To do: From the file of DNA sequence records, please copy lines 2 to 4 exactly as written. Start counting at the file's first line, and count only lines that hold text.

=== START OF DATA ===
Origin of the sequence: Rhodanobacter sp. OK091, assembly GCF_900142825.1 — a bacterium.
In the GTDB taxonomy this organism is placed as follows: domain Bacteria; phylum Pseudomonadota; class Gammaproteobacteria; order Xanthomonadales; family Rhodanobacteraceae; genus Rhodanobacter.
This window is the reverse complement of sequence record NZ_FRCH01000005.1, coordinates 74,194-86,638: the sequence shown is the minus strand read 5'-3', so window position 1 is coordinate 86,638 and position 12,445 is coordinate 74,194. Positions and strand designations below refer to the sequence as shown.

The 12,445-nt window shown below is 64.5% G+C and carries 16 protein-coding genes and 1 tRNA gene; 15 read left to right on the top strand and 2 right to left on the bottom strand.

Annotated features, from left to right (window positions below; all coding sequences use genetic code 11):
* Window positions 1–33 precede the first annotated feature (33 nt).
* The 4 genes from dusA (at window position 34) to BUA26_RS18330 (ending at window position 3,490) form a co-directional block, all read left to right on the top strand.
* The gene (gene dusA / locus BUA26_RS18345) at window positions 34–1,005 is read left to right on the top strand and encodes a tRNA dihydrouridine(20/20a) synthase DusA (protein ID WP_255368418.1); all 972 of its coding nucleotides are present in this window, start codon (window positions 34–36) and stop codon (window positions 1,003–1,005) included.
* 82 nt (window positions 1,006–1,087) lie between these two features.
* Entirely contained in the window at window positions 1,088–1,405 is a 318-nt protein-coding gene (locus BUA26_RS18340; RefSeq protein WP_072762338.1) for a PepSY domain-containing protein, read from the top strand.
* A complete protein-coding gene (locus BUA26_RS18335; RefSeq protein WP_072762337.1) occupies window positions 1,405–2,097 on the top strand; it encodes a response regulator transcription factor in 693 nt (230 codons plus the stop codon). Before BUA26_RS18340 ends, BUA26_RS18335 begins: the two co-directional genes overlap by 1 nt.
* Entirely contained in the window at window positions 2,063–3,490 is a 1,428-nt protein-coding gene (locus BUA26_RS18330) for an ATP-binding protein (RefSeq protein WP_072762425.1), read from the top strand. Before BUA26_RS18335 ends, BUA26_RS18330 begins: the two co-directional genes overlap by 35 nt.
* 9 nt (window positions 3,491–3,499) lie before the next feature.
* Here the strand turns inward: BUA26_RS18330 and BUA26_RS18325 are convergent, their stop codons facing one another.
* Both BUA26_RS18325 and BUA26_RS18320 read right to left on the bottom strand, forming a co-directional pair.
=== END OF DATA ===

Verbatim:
In the GTDB taxonomy this organism is placed as follows: domain Bacteria; phylum Pseudomonadota; class Gammaproteobacteria; order Xanthomonadales; family Rhodanobacteraceae; genus Rhodanobacter.
This window is the reverse complement of sequence record NZ_FRCH01000005.1, coordinates 74,194-86,638: the sequence shown is the minus strand read 5'-3', so window position 1 is coordinate 86,638 and position 12,445 is coordinate 74,194. Positions and strand designations below refer to the sequence as shown.

The 12,445-nt window shown below is 64.5% G+C and carries 16 protein-coding genes and 1 tRNA gene; 15 read left to right on the top strand and 2 right to left on the bottom strand.